ETA: I forgot to mention this too... at the private schools, do you or your DH have any talents they would be interested in? I have a friend of mine who was a French teacher and got her 3 kids to go to a great private school for free because she taught french classes there. 

agreed. My kids go to an amazing private school (which we pay for) but they offer some need based scholarships and teachers receive a substantial discount. If you really believe the best option for your child is a private school, it may be possible to make it happen in a creative way.

 

Also, looking at your signature, I noticed that your kids are really young. Whatever you decide will most likely get easier over the years (unless you plan on more kids). Once your family is complete, the children gradually learn to do more and more things for themselves. Moms have more energy for educating children when they aren't also changing diapers and night-time parenting, and I think that's true if you are homeschooling, supplementing a public school education, or working at a private school so that you are afford to have your kids there. The problem is that you really can't do everything at once.
 

(even private schools will have more flexible options for payments when we the economy picks up)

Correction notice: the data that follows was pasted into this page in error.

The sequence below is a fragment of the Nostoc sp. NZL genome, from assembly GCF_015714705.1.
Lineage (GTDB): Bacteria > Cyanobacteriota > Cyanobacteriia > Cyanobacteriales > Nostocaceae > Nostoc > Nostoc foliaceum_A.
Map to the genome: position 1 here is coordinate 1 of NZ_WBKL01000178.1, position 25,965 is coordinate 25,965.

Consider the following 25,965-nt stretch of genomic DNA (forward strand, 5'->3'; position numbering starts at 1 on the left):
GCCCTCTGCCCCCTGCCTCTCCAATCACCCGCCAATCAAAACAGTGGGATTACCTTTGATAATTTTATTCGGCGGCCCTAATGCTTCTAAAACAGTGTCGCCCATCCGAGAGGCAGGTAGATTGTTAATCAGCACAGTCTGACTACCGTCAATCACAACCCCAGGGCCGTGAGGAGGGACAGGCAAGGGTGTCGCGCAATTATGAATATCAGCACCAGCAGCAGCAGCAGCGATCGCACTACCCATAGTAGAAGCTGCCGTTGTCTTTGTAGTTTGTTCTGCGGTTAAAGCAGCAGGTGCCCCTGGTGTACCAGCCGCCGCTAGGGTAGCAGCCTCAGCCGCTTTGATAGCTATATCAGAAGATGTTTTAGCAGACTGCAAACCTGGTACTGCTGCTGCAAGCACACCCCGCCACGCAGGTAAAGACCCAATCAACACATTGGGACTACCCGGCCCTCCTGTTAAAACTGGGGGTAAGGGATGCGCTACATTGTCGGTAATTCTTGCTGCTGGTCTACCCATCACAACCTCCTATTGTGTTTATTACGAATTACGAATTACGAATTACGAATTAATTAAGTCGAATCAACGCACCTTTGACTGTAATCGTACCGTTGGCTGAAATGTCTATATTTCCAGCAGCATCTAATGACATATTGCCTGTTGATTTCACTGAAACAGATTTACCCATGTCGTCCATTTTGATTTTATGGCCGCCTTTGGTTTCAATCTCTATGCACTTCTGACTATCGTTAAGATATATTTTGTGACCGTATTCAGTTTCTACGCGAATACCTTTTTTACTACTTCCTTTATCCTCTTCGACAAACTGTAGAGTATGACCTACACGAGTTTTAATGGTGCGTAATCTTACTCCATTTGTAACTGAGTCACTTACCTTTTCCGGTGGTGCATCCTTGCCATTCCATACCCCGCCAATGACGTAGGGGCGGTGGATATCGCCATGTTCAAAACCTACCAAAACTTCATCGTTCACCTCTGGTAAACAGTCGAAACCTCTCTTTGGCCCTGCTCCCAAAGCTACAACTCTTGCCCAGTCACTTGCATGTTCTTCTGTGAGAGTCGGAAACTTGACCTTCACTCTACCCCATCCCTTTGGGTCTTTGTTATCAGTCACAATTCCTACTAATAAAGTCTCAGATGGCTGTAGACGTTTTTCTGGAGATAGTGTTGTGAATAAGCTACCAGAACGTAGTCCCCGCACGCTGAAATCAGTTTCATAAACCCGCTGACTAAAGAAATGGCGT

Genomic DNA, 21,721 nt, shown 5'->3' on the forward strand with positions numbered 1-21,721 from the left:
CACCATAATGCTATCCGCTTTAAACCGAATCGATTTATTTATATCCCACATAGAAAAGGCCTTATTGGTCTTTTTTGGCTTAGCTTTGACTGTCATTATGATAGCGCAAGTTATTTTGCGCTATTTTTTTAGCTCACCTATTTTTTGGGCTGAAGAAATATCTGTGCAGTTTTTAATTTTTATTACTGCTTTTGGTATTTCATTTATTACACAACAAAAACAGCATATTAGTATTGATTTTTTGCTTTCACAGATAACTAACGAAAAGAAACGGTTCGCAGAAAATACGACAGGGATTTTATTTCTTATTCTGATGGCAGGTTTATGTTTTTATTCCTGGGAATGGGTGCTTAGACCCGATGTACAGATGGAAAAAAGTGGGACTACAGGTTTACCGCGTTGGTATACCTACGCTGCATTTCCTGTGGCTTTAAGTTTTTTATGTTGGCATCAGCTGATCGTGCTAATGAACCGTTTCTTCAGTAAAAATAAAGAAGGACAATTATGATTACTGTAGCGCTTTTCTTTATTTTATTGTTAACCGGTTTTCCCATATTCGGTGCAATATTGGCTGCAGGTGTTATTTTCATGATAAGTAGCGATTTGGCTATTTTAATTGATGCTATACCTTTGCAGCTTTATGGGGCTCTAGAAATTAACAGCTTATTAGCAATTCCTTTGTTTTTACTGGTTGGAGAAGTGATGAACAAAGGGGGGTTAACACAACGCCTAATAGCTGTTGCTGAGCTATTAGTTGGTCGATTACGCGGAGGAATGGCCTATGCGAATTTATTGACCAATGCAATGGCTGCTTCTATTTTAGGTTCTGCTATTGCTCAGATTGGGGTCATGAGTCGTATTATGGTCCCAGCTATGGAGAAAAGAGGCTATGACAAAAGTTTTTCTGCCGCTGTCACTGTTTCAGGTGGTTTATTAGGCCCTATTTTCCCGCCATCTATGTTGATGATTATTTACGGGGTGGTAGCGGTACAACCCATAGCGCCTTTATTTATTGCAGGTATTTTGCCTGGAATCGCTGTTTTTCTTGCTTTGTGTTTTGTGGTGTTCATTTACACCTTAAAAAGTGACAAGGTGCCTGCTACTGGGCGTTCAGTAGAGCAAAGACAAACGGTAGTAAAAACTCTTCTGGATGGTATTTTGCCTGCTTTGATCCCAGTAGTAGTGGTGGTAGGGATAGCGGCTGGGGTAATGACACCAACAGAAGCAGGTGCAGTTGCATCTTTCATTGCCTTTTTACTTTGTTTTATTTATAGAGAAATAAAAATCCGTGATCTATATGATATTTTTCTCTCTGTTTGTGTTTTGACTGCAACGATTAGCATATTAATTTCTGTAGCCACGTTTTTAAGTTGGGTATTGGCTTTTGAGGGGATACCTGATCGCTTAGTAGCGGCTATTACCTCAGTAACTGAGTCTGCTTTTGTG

Quote:
Originally Posted by Tigerle View Post

Disclaimer: I happen to live in a country where homeschooling is illegal, have a kid who does much better with "external" teachers than with me

We used to homeschool, and this is absolutely true for both my kids. Both my kids do better with teachers other than me. When they were little it wasn't much of an issue, but by upper elementary school/middle school, they needed  teachers other than me.  My kids also are happier with some structure. Unschooling was miserable for them -- they just fought with each other.

 

I would try to figure out what works for now, but not put pressure on yourself to figure out the whole big thing. Kids change as they get older, and the whole dynamics in a family change as you move from the baby stage to the kid stage to the teen stage.
 

 

post #28 of 41

I would use public school or try to fix/figure out the HSing situation.